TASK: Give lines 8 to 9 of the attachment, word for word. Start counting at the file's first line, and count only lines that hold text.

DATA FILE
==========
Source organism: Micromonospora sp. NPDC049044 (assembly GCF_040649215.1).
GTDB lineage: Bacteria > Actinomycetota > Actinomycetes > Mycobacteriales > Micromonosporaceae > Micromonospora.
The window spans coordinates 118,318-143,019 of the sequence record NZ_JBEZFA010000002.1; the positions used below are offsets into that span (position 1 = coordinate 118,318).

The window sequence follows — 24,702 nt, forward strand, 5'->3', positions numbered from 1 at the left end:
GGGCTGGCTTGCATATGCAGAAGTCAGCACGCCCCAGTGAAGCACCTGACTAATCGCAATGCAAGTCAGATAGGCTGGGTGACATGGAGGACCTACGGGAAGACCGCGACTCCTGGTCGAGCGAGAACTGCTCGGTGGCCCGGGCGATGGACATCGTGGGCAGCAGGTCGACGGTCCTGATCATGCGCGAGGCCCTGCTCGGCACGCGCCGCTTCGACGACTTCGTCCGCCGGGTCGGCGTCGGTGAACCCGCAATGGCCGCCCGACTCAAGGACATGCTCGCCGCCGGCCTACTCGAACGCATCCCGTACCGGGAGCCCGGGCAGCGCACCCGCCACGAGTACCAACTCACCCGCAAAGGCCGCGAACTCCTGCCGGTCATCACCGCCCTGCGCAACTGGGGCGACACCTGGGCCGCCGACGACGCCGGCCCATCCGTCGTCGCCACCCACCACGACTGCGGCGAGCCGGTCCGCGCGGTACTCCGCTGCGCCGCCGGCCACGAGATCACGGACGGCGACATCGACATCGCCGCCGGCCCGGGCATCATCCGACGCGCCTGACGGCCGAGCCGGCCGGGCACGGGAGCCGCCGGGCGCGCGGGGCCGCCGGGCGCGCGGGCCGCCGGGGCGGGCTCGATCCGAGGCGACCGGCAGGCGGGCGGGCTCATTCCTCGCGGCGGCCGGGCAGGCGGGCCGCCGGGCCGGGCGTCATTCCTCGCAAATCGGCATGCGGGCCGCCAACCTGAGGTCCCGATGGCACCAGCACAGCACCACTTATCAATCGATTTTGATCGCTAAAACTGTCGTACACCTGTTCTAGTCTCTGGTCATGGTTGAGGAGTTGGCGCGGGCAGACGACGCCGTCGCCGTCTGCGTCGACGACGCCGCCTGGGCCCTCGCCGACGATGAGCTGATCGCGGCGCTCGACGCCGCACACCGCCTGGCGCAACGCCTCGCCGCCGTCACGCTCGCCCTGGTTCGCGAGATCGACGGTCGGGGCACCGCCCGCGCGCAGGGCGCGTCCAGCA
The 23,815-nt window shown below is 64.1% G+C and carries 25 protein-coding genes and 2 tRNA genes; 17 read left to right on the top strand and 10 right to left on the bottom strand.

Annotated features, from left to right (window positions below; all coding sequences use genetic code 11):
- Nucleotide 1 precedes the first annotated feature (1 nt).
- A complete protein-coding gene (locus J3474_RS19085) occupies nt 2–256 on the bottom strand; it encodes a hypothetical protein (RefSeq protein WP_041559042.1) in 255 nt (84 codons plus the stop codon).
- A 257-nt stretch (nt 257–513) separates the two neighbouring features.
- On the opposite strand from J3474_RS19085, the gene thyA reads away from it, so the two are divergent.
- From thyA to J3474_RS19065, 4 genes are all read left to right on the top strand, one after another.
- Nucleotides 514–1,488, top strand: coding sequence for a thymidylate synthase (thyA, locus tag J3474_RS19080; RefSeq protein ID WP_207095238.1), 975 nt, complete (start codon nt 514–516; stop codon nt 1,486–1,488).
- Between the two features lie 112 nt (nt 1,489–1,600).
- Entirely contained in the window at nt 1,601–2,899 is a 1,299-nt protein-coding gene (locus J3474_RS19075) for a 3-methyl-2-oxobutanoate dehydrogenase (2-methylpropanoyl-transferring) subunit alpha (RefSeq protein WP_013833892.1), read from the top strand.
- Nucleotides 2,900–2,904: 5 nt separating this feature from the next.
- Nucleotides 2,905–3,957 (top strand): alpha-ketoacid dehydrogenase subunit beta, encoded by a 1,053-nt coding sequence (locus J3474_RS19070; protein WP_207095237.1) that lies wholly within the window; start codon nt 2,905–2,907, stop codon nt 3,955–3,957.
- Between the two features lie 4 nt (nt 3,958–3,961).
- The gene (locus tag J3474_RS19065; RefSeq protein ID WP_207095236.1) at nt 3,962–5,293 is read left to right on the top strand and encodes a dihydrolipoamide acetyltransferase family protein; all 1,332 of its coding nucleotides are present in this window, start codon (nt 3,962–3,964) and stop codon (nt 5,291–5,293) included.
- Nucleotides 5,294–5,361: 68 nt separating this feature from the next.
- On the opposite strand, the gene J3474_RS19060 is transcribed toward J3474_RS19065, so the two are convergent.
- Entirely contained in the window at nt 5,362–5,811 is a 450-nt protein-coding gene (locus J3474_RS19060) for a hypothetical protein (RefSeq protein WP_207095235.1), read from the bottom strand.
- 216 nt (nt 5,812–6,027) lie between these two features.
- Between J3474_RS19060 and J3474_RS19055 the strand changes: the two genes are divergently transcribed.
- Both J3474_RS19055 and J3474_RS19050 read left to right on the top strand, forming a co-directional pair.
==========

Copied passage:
- Nucleotide 1 precedes the first annotated feature (1 nt).
- A complete protein-coding gene (locus J3474_RS19085) occupies nt 2–256 on the bottom strand; it encodes a hypothetical protein (RefSeq protein WP_041559042.1) in 255 nt (84 codons plus the stop codon).